I didn't have much time to spare when I arrived at the Castle Quarter for the production of a Christmas Carol. I wasn't exactly sure where the play was taking place, so I headed over to the Oxford Castle Unlocked. The cleaners looked at me with blank faces. Next I asked at the Malmaison reception, some staff in the square, and finally at La Tasca, but no-one could tell me where the performance was happening. By now it was 7.32pm and I was feeling a bit panicky. But a knee-high sign suggested it was definitely happening somewhere in the vicinity.
Finally I heard a voice in the darkness call out from across the square – 'Are you here for a Christmas Carol?' I headed towards a disused café that had been converted into our theatre for the week. If I had been feeling slightly disgruntled by the lack of signage, then I was immediately won over by the intimate atmosphere in the 'pop-up' theatre. Plastic garden chairs and park benches formed the seating, with high stools behind for a better view, lending it a we're-in-this-together kind of feel. Although the props were sparse and simple, they were well chosen: a four poster bed dominated one end of the stage, and a counting lectern and desk were positioned at the other. The design of the stage itself (traverse staging) meant that the audience was right in the thick of the action. I felt like a Victorian bystander going about my business on Christmas eve – a feeling made slightly more authentic by the fact it was a little chilly! The audience was seated on either side of a catwalk between two stage areas. I liked the immediacy of it, though it was a little tiring turning my head so often and I occasionally had a distractingly bright light in my eyes.
Once the play started I was immediately struck by the size of the cast – 16 actors in all, which gave the feel of a bustling winter street. Even so, much doubling up was needed, with all the characters except Scrooge and Tiny Tim playing more than one part. This was handled well, with the help of some excellent and creative costume design. (My favourite was perhaps the glowing Green Man slash Father Christmas Ghost of Christmas Present.)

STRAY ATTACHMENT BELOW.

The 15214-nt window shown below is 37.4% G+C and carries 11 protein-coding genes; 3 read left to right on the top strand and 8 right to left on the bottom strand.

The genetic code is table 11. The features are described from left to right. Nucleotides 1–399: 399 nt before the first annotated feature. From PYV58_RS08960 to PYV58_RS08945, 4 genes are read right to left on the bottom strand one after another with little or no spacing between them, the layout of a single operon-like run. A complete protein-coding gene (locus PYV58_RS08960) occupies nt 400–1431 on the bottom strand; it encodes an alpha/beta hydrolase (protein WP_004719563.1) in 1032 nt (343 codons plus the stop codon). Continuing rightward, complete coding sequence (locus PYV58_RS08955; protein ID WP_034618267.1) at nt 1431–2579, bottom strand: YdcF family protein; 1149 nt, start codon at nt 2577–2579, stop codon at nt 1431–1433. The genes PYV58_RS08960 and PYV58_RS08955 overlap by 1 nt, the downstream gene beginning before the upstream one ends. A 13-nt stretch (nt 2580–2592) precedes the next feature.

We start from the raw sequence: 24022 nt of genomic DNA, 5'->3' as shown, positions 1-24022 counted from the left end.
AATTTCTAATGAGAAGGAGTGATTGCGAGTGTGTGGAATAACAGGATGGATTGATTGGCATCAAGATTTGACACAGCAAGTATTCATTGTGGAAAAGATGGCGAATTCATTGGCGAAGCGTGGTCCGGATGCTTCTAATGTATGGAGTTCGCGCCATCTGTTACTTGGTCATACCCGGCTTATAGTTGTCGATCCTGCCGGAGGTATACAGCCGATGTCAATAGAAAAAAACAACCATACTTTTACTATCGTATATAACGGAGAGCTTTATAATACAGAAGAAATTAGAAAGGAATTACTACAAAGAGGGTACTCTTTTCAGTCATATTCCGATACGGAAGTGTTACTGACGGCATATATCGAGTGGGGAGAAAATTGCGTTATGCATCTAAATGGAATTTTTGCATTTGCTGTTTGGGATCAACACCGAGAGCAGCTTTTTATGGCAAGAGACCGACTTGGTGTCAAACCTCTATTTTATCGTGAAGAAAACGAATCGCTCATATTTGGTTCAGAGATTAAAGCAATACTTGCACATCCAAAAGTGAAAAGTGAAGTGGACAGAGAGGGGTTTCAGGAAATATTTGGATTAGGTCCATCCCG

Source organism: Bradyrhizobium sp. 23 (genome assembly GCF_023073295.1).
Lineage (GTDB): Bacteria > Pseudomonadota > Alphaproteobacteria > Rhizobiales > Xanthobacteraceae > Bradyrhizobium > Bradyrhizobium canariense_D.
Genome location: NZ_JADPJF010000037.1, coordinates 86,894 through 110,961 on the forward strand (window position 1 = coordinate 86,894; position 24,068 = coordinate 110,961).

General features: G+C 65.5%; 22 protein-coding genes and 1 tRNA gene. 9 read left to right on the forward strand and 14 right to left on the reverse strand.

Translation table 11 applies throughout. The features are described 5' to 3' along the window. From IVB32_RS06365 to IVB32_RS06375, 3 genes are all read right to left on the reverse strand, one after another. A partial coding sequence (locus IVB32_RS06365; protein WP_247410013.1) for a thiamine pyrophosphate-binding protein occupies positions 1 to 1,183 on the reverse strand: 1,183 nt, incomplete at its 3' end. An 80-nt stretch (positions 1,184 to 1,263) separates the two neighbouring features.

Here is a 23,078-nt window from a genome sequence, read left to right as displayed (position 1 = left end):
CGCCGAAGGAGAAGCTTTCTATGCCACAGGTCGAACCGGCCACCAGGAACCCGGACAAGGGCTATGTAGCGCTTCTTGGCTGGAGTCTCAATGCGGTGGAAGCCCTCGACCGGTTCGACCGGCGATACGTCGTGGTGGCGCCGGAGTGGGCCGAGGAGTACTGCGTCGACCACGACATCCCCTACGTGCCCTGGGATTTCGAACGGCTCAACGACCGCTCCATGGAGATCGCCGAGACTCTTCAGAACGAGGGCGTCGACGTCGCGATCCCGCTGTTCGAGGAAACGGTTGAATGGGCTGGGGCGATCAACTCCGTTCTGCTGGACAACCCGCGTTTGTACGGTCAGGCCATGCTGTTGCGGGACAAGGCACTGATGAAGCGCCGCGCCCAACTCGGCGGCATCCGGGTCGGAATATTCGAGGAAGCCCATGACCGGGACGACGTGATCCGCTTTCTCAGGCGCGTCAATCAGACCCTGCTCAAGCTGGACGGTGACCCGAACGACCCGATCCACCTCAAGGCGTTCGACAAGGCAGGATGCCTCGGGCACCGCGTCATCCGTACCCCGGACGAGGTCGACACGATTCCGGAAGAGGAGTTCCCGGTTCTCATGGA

I thought the performance of Colin Burnie as Scrooge was particularly fine. He really pulled off the curmudgeonly miser in the beginning, and it was poignant to watch his vulnerabilities start to surface. I really enjoyed the scene where he shouted instructions to his younger, oblivious self.
I also liked the cheeriness of Roger Dalrymple as Bob Cratchett. His warmth and good nature seemed very real, lending all the more pathos to the death scene of Tiny Tim. They handled this with a light touch, which was actually very moving (though I am a sucker for sentimentality especially if it involves children…)
I was watching the performance with my seven year-old daughter, so I was conscious of how she might find it. Although I tend to think of A Christmas Carol as a children's story, in fact, she was the only child in the audience, and the play was definitely geared towards an adult audience. Some of the Dickensian language was a little hard to follow for her – and even at times for me.
However, we both really enjoyed the play, and I think my daughter was particularly gratified by Scrooge handing her a chocolate coin in the closing scene – a small nod towards the panto season!
All in all, I think this is a great Chrismas watch. It's hard to pull off such a well-known story, but Siege managed to put their own stamp on it without any pretension. The inclusion of well-known carols throughout the play added a lovely touch of familiarity, which, along the setting and stage design, led to a very intimate and heart-warming feel. Well done!